probably appeared the Kisokaido, the sixty-nine stations of the inland road. As in all these sheets the localities are rendered with great conscientiousness, so the figures also, if somewhat summarily drawn, are still very correct and characteristic in their movements. Peculiar to Hiroshige are the landscapes of triptych form and compositions of very large kakemono-ye format.
Hiroshige is supposed to have lived in Yedo from 1846 to 1849, and in the fifties he acquired a special reputation for his views of this city. The change in his style, the transition from the broad and powerful manner of his earlier work to the sharper and more delicate drawing of his later years, but especially the change in his signature, from the Japanese cursive to the Chinese square style, has led some to suppose that there were two artists of the same name, a Hiroshige I. and a Hiroshige II., which latter did not become an artist until late in life, and sojourned in Yedo during the years above mentioned. Quite apart from the fact that Strange's statement of this view suffers from obscurity and contradictions, there is no need whatever for such a supposition, if we consider how gradually and through what intermediate stages the change in the artist's signature was made. Moreover, the change in Hiroshige's style is sufficiently explained both by his increasing age and the progress of the times.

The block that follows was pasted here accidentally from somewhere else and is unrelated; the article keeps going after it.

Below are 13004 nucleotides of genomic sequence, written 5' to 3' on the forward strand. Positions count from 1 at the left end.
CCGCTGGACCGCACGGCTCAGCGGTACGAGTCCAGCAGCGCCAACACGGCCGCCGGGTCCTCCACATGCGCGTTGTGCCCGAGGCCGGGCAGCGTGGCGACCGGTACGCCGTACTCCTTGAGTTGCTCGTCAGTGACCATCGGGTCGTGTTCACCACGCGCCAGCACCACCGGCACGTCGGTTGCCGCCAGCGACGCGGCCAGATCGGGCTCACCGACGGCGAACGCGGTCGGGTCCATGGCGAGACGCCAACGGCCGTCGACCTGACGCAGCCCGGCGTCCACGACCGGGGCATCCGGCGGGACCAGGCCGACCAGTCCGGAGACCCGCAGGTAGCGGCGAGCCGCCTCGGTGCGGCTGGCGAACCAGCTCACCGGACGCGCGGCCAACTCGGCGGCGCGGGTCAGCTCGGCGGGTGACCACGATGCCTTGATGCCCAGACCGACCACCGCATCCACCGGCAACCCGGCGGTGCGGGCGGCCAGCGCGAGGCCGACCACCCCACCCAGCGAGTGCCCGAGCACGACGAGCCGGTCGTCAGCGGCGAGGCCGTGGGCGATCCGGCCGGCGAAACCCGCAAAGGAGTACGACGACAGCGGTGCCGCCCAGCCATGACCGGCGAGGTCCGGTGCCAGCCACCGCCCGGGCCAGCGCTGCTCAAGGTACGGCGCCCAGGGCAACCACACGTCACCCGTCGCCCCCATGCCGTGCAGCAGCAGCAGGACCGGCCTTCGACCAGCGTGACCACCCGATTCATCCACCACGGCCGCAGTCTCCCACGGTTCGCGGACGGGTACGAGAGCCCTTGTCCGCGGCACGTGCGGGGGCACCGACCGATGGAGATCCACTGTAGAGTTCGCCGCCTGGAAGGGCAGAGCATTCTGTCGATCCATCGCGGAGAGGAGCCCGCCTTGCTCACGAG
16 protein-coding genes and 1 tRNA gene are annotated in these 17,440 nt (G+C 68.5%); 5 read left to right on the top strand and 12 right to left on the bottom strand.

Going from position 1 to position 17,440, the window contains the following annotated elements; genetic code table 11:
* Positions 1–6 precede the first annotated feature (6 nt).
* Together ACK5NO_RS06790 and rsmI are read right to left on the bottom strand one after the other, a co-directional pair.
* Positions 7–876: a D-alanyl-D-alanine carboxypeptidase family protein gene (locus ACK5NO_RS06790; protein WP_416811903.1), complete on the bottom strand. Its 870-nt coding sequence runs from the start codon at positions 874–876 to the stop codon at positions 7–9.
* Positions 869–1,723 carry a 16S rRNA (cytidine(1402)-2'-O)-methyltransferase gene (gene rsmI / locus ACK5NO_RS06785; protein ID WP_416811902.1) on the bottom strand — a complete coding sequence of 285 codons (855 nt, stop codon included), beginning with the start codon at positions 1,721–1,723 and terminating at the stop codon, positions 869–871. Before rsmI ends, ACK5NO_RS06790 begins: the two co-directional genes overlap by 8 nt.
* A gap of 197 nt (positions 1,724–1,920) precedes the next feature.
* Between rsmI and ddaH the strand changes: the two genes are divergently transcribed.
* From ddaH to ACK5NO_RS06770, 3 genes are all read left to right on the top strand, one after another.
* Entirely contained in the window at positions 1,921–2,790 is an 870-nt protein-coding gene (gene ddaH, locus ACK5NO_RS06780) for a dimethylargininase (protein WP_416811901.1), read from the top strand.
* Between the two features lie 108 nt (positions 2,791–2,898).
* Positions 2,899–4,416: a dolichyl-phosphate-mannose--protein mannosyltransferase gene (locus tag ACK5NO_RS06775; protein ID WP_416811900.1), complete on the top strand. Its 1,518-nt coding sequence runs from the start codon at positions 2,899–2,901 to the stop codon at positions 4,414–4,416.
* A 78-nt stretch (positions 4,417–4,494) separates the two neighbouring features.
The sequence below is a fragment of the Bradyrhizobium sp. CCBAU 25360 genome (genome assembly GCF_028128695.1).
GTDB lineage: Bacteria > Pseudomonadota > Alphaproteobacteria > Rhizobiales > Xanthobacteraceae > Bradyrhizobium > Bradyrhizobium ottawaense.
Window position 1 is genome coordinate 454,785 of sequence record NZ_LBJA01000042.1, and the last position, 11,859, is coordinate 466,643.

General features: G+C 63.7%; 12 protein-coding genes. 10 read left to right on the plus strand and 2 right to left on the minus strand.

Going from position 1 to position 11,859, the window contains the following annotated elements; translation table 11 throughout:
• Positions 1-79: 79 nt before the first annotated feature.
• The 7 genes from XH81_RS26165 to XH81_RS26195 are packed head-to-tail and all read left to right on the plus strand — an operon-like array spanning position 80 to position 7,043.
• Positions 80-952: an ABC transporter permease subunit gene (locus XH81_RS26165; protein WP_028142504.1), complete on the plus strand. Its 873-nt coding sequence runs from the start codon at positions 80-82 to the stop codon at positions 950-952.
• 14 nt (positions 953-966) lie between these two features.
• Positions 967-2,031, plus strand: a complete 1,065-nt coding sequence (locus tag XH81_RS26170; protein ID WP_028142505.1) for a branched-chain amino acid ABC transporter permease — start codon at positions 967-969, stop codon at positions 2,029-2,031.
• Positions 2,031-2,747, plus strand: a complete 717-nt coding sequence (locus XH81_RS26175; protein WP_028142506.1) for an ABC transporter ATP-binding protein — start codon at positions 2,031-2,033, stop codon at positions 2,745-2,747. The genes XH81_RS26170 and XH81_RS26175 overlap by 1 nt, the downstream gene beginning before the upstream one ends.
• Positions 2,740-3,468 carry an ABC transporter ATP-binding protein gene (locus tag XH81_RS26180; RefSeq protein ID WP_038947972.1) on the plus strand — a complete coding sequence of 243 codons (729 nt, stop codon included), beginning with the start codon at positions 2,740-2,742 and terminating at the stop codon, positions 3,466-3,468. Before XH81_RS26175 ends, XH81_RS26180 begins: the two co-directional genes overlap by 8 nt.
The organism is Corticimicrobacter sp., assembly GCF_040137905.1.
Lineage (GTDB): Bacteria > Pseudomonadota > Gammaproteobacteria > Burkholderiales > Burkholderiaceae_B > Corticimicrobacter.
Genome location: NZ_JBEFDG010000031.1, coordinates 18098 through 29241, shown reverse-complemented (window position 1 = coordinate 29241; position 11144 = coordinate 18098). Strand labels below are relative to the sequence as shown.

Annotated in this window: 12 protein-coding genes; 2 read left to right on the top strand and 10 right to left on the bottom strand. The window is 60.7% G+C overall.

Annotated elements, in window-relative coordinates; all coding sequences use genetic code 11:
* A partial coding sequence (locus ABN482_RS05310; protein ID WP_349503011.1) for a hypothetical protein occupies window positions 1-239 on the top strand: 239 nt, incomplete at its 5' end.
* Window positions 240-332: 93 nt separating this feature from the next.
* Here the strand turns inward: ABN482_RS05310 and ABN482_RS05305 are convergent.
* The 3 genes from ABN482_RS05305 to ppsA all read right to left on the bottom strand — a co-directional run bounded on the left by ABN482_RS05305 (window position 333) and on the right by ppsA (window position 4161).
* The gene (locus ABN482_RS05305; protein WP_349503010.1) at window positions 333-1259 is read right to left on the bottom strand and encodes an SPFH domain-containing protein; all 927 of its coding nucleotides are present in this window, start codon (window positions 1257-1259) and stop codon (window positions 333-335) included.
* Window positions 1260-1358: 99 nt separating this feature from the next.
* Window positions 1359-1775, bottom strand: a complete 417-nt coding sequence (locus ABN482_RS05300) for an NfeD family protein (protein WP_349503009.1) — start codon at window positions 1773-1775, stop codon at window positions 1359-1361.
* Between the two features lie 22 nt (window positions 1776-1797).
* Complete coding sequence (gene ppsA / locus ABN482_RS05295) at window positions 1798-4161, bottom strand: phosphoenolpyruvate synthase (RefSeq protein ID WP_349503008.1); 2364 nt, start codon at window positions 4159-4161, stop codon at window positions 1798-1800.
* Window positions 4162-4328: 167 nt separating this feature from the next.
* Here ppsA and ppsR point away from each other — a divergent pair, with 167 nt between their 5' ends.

Although Hiroshige was never concerned, even in the good impressions of his works, to reproduce in colour the more delicate charms of nature and the multiplicity of her tones, yet he always strove by a few well-blended colours to effect a monumental impression. In the ordinary prints, on the contrary, the very ones that have found widest circulation, the complete decay of Japanese wood-engraving is already evident in the repellent effect of the crude and harsh aniline dyes employed. Repro-
- The discovery that there was actually a Hiroshige II. has been definitely made by Mr. J. S. Happer, but this younger Hiroshige is of very minor importance.